Sat, Jan 27, 2007 - Page 2 News List

Residents occupy Treasure Hill

STAYING PUT A group of activists say that a Taipei City plan to renovate the neighborhood will preserve the buildings but put an end to a living community

By Mo Yan-chih  /  STAFF REPORTER

Two elderly men living at Treasure Hill in Taipei stand outside their home yesterday. The Taipei City Government's departments of cultural affairs and urban development will turn off electricity to force them to vacate the area. The sign reads, ``False community spirit, real community death: an example of Ma Ying-jeou's extermination of communities.''


A group of artists living at Treasure Hill, a historical community in southern Taipei that is slated to undergo renovation, refused to vacate the neighborhood yesterday, vowing to continue occupying the area despite the Taipei City Government's threat to cut off electricity.

The Taipei City Department of Cultural Affairs has recognized the area's historical significance and promised to preserve it with a two-year renovation project.

A group of artists and other residents have criticized the project, which requires the residents to move permanently or temporarily. Electricity will be cut off starting on Tuesday.

"The department has recognized this community's historical significance as a `living community.' How will the new neighborhood be a living community if authorities move out the residents and only preserve the buildings?" Chi Yue-chun (紀岳君), an activist from the Treasure Hill Commune, said yesterday.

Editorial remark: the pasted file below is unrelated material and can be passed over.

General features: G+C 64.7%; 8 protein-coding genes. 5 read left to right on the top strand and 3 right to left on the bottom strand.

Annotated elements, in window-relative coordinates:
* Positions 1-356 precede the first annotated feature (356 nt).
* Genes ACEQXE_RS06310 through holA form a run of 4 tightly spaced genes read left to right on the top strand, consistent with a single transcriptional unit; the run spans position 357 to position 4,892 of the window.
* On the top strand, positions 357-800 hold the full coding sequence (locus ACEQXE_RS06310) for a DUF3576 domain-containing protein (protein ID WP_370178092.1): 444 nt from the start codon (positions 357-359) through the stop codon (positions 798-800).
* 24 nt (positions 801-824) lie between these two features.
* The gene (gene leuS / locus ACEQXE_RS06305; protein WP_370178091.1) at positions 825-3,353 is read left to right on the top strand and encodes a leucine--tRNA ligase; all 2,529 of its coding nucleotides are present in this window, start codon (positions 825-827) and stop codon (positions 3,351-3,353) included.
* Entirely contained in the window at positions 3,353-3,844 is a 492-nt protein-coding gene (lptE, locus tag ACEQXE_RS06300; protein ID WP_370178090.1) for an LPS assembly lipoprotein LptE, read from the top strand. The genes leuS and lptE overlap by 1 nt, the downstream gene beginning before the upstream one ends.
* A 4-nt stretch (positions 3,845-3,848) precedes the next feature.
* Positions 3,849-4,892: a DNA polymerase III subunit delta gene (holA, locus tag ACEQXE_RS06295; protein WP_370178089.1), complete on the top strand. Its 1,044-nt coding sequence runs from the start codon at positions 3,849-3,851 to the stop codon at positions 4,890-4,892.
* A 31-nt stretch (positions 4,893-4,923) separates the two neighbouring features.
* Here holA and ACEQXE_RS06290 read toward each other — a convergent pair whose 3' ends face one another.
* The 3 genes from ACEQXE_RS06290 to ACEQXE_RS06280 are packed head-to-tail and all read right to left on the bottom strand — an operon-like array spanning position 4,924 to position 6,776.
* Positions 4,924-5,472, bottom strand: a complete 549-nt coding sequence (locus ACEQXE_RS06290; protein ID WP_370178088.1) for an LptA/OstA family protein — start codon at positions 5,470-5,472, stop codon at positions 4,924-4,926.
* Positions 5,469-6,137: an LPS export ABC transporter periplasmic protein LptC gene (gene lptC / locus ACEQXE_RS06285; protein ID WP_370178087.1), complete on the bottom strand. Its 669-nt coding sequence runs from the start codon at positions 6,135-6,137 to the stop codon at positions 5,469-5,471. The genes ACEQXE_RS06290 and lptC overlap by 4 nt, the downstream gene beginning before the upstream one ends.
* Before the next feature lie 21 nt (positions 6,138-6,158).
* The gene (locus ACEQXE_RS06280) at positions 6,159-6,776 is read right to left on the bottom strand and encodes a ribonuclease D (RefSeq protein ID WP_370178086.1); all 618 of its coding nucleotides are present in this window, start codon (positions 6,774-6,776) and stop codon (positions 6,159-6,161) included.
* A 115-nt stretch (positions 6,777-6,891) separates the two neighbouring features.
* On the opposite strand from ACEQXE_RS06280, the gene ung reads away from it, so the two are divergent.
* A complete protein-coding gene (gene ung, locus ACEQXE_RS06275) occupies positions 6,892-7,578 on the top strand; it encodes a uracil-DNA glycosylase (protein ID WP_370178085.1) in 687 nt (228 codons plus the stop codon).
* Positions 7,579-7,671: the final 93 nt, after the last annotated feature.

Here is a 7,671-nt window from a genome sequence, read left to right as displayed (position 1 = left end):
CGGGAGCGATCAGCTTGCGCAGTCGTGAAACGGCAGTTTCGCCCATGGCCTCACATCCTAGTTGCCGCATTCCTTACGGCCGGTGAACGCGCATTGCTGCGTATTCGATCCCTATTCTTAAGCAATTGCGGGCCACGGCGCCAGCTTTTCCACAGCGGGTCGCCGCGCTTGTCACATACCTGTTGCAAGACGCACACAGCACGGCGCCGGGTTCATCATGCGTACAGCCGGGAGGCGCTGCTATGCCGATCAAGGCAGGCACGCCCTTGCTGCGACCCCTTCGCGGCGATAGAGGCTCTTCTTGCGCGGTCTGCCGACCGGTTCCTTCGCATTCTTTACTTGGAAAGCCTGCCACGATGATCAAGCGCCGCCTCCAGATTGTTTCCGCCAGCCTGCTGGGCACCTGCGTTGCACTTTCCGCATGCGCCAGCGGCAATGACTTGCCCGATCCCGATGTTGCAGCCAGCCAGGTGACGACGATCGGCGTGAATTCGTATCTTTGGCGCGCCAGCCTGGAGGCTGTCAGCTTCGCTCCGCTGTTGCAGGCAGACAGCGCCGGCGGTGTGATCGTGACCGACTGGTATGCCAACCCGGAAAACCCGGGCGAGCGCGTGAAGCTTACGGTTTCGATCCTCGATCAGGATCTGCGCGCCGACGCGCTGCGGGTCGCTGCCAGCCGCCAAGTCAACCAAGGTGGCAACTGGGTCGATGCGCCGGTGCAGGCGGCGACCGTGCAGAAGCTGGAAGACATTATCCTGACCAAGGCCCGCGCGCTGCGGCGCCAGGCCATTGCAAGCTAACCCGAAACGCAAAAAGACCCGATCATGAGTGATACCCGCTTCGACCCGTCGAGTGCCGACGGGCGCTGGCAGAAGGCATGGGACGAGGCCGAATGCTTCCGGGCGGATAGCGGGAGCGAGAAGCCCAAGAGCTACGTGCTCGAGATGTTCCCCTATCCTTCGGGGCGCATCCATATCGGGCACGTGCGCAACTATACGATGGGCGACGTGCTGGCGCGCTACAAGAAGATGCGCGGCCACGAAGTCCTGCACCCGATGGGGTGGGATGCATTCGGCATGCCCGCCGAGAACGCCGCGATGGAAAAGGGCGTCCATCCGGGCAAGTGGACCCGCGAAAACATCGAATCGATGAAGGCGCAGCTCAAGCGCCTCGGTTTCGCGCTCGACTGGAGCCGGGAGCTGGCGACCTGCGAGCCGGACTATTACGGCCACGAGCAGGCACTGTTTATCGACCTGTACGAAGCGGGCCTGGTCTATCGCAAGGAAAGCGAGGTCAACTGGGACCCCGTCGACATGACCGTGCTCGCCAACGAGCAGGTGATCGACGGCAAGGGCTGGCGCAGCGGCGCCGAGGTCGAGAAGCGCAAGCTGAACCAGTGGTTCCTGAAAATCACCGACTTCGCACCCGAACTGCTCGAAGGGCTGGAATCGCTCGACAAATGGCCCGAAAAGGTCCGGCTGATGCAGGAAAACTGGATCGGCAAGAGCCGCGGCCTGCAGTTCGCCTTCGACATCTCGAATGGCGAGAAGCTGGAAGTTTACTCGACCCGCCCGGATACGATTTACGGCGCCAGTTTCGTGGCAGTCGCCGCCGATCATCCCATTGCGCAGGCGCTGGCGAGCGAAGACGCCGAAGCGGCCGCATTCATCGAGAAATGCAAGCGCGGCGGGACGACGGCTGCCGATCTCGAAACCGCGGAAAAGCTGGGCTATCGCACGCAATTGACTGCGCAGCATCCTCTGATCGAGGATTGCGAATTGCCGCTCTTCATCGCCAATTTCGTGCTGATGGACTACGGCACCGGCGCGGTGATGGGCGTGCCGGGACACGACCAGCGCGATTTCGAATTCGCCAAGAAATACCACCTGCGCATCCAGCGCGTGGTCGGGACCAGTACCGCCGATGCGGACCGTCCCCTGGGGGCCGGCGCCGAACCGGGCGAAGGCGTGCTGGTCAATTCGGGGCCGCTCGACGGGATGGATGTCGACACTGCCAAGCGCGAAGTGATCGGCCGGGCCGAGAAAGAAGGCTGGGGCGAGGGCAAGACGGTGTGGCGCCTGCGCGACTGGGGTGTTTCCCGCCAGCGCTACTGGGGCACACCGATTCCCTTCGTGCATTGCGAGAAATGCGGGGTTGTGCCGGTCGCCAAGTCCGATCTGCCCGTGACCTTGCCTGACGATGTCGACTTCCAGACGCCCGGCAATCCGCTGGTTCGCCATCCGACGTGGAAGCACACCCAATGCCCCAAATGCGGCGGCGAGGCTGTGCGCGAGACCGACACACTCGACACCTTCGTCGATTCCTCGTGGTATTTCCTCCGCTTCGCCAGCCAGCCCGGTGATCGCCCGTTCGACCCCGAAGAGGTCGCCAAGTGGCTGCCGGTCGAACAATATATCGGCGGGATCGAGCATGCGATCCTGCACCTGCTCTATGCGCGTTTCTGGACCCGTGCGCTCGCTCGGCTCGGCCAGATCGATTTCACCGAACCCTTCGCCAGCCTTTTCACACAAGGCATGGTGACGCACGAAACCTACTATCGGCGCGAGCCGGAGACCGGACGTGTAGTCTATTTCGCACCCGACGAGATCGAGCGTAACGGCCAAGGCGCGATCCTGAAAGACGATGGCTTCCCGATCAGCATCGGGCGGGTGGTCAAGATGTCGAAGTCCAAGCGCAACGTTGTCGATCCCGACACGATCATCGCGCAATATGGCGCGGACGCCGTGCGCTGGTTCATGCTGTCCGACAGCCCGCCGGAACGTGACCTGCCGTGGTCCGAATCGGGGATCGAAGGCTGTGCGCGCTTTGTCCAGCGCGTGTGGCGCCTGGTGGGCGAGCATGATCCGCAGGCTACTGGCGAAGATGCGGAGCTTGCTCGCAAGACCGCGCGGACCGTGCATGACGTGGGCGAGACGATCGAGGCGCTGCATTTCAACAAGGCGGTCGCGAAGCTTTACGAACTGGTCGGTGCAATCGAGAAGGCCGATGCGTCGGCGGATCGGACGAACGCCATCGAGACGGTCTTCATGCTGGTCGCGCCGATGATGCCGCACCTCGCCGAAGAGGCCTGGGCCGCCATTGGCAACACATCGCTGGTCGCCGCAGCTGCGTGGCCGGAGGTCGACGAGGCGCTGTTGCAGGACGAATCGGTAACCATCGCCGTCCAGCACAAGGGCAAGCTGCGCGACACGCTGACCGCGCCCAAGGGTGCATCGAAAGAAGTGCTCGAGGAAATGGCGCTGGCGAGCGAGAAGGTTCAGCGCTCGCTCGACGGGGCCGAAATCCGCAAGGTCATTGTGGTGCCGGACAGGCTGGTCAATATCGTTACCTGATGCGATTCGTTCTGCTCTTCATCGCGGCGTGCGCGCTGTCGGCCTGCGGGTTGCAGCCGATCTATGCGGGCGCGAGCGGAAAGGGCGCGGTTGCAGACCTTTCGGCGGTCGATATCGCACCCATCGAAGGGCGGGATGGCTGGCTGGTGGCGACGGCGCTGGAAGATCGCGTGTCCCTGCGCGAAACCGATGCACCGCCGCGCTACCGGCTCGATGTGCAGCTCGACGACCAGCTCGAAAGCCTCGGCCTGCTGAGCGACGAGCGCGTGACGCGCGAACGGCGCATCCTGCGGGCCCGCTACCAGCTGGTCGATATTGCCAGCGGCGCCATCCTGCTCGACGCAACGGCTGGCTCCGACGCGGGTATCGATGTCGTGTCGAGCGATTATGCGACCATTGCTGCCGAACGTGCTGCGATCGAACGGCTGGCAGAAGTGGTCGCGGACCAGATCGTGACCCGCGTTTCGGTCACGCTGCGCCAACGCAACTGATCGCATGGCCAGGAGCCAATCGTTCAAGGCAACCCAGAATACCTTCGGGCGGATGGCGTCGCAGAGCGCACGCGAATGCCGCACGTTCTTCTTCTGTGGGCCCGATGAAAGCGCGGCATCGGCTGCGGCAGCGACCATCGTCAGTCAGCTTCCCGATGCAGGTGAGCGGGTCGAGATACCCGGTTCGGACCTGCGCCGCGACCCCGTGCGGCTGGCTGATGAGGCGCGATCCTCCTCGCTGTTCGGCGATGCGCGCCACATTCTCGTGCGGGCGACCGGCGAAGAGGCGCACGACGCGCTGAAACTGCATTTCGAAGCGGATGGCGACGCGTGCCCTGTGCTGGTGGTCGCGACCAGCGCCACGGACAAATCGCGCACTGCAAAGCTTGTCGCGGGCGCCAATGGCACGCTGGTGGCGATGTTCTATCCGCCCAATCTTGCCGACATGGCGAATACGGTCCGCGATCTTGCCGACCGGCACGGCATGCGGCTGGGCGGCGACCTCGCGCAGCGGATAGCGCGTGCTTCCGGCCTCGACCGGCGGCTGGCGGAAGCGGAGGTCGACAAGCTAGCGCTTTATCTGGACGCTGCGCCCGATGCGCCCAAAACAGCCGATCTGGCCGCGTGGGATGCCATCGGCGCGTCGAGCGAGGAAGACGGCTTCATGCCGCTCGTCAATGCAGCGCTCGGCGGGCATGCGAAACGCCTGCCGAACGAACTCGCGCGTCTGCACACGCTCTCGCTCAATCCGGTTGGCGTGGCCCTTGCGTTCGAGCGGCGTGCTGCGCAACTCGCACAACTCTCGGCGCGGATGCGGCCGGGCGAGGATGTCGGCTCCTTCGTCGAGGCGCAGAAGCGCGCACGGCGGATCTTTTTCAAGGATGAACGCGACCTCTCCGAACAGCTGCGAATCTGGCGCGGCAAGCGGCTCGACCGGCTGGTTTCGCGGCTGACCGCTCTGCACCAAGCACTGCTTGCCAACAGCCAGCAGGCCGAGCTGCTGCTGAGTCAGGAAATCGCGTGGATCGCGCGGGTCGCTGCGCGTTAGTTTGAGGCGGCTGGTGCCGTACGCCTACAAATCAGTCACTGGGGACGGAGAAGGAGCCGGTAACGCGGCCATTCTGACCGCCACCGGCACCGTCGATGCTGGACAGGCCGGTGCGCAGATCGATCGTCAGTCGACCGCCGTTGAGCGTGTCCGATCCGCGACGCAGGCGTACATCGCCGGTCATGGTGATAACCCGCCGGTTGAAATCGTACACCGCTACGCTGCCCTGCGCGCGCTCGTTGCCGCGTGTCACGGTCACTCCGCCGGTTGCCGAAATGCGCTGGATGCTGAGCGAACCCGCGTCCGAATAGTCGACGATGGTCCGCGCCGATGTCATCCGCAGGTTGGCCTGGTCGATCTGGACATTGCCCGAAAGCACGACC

The commune is a civic organization dedicated to preserving the community.

Disputing the city government's handling of the case, activists knocked down bricks from a broken wall to protest against the city government's "robbing" the houses from the residents.

The group also filed a lawsuit against the city government for abusing its administrative rights to force residents out.

Home to veterans of the Chinese Civil War who fled to Taiwan with the Chinese Nationalist Party (KMT) approximately 60 years ago, Treasure Hill is packed with aging and illegal structures built by the residents.

The department cooperated with the private sector in 2003 on the Treasure Hill Artivists Cooperative project -- which was aimed at turning the area into an artist community -- and began to move 29 households to a transitional housing block near the construction area.

Some of the residents chose to accept compensation in the form of NT$720,000 to move from Treasure Hill permanently, the department said.

While members of the group -- mostly young artists who have moved to the community relatively recently -- invited the public to join them to occupy the area, some residents have instead called on the group to end the dispute with the department so that the planned renovations can begin and residents can return in a couple of years.

"I certainly hope the disputes can be ended soon. We just want to come back to the community as soon as possible. The group says they want to protect the community, but they are the one who knocked down bricks first," said Hsu Sheng-chin (徐聖情), who was born in the community and chose to move out under the city government's subsidy.

Hsu said that her mother, in her 80s, still visited old friends in the community every day, and was looking forward to returning after the renovation project was completed.

"If this dispute continues and causes the delay of the project, I don't know whether my mother will have the chance to come back to live here again," she added.

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